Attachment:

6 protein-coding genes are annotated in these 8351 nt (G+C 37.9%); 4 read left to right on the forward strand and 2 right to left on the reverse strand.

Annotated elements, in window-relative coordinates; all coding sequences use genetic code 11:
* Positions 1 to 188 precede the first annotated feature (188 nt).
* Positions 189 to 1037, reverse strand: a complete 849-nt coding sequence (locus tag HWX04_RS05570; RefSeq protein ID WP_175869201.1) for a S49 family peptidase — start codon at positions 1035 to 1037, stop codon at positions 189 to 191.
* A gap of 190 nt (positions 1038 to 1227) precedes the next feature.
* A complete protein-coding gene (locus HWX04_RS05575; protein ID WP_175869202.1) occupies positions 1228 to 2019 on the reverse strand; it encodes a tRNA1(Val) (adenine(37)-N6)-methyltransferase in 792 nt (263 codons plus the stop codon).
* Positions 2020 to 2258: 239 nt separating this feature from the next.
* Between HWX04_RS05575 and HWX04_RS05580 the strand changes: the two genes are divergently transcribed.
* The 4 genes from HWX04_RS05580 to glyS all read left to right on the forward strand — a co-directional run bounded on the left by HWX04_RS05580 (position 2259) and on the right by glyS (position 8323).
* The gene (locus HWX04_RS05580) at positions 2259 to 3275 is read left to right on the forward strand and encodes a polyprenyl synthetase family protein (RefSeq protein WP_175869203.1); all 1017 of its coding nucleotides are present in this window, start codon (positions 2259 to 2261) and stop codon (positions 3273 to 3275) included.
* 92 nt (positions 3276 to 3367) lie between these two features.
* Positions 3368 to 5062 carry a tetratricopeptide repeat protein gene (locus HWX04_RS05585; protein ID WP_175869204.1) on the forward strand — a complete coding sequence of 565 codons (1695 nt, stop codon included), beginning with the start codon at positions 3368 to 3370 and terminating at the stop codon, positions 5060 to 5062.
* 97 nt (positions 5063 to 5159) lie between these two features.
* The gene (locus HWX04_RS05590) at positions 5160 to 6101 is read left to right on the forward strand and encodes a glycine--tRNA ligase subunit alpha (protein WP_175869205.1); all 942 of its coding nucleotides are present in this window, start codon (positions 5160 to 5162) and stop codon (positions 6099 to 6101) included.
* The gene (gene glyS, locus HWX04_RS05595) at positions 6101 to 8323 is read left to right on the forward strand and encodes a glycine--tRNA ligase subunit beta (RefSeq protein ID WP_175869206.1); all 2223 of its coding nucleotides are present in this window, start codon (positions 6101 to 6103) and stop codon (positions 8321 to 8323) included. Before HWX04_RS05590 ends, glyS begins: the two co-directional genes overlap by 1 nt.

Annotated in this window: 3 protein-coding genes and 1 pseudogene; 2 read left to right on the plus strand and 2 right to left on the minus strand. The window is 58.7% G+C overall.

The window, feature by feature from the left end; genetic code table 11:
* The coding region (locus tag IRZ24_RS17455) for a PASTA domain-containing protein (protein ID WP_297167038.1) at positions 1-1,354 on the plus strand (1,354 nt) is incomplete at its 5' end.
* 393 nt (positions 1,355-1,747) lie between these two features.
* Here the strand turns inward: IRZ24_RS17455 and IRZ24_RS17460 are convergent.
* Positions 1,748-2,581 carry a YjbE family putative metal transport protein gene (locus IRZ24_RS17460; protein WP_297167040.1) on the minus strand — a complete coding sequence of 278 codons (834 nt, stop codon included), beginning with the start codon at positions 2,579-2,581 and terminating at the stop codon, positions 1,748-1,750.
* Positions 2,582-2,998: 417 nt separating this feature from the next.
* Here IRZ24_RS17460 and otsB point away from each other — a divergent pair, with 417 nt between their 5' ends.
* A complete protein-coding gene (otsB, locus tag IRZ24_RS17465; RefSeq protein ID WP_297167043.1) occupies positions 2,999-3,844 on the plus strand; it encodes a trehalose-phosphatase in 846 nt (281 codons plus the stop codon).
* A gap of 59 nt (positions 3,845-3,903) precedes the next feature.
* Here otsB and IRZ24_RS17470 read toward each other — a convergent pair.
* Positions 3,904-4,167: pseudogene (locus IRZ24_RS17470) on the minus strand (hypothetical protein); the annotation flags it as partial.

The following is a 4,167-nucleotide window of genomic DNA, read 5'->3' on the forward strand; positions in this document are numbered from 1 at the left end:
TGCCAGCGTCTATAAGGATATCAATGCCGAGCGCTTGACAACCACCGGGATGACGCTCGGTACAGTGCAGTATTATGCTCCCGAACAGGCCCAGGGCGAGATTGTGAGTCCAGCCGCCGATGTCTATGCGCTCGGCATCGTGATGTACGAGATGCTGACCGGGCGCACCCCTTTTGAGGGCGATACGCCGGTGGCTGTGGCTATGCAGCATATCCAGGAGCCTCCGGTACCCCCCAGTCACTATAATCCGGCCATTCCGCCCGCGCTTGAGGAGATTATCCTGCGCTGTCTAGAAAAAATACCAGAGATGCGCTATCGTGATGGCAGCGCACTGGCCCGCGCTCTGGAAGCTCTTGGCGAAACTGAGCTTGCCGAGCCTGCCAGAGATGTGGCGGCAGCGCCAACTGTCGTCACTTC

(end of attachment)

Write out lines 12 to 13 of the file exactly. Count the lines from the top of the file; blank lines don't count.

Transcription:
* Positions 3368 to 5062 carry a tetratricopeptide repeat protein gene (locus HWX04_RS05585; protein ID WP_175869204.1) on the forward strand — a complete coding sequence of 565 codons (1695 nt, stop codon included), beginning with the start codon at positions 3368 to 3370 and terminating at the stop codon, positions 5060 to 5062.
* 97 nt (positions 5063 to 5159) lie between these two features.